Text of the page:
Now, for the first time in her life, Jackie says, “I’m independent.” Five days a week, she works as a librarian—a career she began after going back to high school and college in her forties—at an intermediate school in Brooklyn. It’s not an easy life; students are abusive and money to buy books is scarce. Jackie reports, “My mother says, ‘How come Harvey doesn’t take care of you? How come the millionaire’s mother has to work?’ And I say, ‘Why should I stop working?’ When you take from someone else, you may not have to do exactly what they want, but you at least have to listen to them. This way, I’m spending my own money, and I can spend it the way I want. My choices may not always be wise, but they’re my choices.”
Jackie goes on, “A lot of people say to me, ‘Why don’t you meet somebody?’ I say, ‘I don’t know.’ I hesitate. I really don’t know if I want to tie myself down. Sometimes I say, ‘Yes, I do,’ and sometimes I say, ‘No, I don’t.’ I don’t know if I want to have to run home and prepare dinner. I like to cook—I like being a homemaker—but I’ve been introduced to another world, and I like this business of being free and doing what I want.”
Jackie’s liberation parallels Harvey’s. He has become the most visible and outspoken homosexual in the country. On talk shows, he happily converses about his lovers and about his own stints as a drag queen. And no gay rights parade in New York would be complete now without Fierstein waving from an open car. Jackie recognizes the similarity between her evolution and Harvey’s; she tells him, “I don’t want you to tell me what I should be; you do with your life what you want.”
But it will be a long time before Jackie rides with Harvey in that open car. If she has come to terms with Harvey’s success, the urge that prompted that success is one she still doesn’t completely understand. “Harvey says that there are people everywhere who are gay and I am starting to see that,” she admits. But it is not her favorite subject. “People in the building are very polite,” she says. “They never bring it up.”
On one of her fourteen or fifteen visits to Torch Song, Jackie recalls, “I took my mother. And when it was over, she turned to me and said, ‘Jackie, is Harvey gay?’ And I said, ‘I don’t know, Ma. I don’t sleep with him.’ “I feel being gay is a personal thing,” she explains.
“This is where Harvey and I differ. I think he’s made his point, and I wish he would go on to something else.” She offers an analogy: “Being a widow, I come in contact with a lot of other widows. If they have male companions, that’s their business. I don’t know if I would go that route. I’m very straitlaced. But whatever I did in my bedroom, I wouldn’t make it public.”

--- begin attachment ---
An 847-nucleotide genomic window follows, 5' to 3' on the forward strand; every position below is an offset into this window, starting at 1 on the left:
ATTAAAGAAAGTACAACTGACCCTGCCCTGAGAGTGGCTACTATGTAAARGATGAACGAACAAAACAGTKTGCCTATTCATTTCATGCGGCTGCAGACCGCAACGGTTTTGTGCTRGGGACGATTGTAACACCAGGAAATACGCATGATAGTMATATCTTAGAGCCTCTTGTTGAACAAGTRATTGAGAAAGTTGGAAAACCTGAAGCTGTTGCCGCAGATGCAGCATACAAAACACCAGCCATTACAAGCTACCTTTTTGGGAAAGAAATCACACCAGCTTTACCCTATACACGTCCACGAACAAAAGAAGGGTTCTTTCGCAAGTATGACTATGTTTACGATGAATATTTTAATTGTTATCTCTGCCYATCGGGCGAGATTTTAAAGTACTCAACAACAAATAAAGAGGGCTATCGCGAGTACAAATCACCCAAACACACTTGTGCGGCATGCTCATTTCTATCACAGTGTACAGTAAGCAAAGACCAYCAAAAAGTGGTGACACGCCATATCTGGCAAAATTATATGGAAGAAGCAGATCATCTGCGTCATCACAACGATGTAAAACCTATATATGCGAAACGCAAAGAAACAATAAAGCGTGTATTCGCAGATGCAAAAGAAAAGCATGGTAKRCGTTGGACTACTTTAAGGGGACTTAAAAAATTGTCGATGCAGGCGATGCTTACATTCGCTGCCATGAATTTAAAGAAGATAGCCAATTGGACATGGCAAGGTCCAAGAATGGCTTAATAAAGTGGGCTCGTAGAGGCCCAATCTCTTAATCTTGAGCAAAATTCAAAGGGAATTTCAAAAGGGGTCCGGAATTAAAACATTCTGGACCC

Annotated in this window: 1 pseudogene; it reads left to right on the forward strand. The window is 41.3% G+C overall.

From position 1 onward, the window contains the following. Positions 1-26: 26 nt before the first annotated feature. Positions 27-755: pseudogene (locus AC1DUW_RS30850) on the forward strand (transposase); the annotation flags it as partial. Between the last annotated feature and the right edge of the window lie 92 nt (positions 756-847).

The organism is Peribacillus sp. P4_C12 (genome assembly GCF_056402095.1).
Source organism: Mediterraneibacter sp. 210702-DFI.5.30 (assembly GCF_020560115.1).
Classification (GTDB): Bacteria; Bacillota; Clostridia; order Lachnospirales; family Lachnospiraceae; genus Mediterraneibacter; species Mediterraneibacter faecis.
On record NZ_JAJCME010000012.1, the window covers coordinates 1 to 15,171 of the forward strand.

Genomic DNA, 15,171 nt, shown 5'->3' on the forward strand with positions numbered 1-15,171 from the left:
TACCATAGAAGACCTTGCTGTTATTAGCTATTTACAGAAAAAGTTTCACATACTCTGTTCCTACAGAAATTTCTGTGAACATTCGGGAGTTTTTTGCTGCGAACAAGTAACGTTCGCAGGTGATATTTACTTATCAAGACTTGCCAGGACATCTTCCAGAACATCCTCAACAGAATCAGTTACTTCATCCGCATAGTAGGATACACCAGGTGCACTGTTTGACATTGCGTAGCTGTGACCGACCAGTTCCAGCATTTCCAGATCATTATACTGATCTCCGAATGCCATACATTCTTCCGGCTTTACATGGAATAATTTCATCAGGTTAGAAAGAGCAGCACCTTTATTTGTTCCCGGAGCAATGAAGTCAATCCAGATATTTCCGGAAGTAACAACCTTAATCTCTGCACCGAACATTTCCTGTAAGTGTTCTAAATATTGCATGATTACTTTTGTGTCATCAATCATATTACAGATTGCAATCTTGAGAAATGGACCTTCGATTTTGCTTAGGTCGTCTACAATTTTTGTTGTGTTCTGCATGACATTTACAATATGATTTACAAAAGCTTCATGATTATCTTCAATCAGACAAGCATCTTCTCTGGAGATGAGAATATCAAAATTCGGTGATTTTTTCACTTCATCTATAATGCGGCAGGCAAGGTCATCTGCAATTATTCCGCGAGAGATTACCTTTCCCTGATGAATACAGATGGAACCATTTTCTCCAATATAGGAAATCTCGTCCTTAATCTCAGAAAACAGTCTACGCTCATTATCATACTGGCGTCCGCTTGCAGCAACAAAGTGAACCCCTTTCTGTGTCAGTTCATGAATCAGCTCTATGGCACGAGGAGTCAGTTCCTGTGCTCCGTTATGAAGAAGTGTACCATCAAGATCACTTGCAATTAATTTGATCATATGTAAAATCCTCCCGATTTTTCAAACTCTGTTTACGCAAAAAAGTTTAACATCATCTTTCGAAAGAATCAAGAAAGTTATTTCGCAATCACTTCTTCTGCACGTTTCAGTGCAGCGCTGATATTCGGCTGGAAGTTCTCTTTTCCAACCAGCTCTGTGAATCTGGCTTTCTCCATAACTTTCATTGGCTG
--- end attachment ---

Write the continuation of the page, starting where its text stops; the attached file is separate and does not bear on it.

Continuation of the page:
Jackie won’t say when she first realized Harvey was gay. But she remembers, “Even as a child, he was different. Ronald was interested in sports, but Harvey never was. He was very artistic; he had hands of gold.” She says, “We never expected him to become a writer. We—Irving and I—encouraged him to take art education. We figured as a teacher you get off at three o’clock, you have your summers and your weekends free. You can still do your art. But at least you know the dollars are coming in.”
Harvey tried teaching—in Jackie’s school. He lasted exactly one day before returning to the theater. Ronald, meanwhile, was a folksinger. “Irving used to say, ‘What am I going to do with my two bums?’ I mean, there was a one in a million chance of his making it. Who thinks their son will be the one in a million?”
Not Jackie Fierstein. “I used to be just Jackie Gilbert,” she says. “Then I became Mrs. Irving Fierstein. Then, when the boys were growing up, I was Harvey and Ronald’s mother. When I went to work, I was Mrs. Fierstein again. And now? And now I’m back to being Harvey’s mother.” Does that bother her? “If somebody came up to you and said, ‘I saw your son on TV,’ wouldn’t you be proud?” she says. “It’s like something rubbed off on you. “As a parent, you feel like maybe you gave something—maybe your genes are there. I don’t know—I don’t think I’m so talented. I know my husband was very talented. My mother is very talented. I look at it that we set a good example, and that’s that.”